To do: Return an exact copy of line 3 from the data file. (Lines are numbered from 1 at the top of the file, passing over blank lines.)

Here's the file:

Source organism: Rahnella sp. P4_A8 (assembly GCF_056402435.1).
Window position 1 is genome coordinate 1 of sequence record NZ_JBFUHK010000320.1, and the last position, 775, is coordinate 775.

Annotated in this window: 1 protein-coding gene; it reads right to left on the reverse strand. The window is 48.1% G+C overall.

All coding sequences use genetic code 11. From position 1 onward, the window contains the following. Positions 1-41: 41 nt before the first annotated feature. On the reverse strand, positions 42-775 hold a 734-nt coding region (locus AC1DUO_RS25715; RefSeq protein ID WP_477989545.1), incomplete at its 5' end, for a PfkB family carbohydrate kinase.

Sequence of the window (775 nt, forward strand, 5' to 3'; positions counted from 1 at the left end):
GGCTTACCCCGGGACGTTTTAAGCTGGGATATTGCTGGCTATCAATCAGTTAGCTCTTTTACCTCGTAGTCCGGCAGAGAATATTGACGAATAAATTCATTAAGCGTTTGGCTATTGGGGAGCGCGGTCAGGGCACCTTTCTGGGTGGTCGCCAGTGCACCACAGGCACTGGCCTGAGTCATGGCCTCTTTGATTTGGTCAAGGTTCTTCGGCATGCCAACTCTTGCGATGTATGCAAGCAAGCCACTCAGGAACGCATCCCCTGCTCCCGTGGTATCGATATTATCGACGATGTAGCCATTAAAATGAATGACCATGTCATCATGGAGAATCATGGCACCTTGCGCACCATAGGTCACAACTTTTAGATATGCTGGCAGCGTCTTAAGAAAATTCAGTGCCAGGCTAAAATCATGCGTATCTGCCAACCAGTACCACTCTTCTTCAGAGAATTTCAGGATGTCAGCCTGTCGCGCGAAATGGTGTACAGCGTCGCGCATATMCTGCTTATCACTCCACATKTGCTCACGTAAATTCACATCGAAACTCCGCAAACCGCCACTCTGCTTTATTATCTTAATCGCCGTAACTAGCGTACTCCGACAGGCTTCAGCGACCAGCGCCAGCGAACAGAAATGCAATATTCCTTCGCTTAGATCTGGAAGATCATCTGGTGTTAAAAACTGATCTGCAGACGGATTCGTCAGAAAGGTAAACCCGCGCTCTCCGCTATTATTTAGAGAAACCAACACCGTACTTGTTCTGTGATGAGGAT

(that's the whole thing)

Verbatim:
Annotated in this window: 1 protein-coding gene; it reads right to left on the reverse strand. The window is 48.1% G+C overall.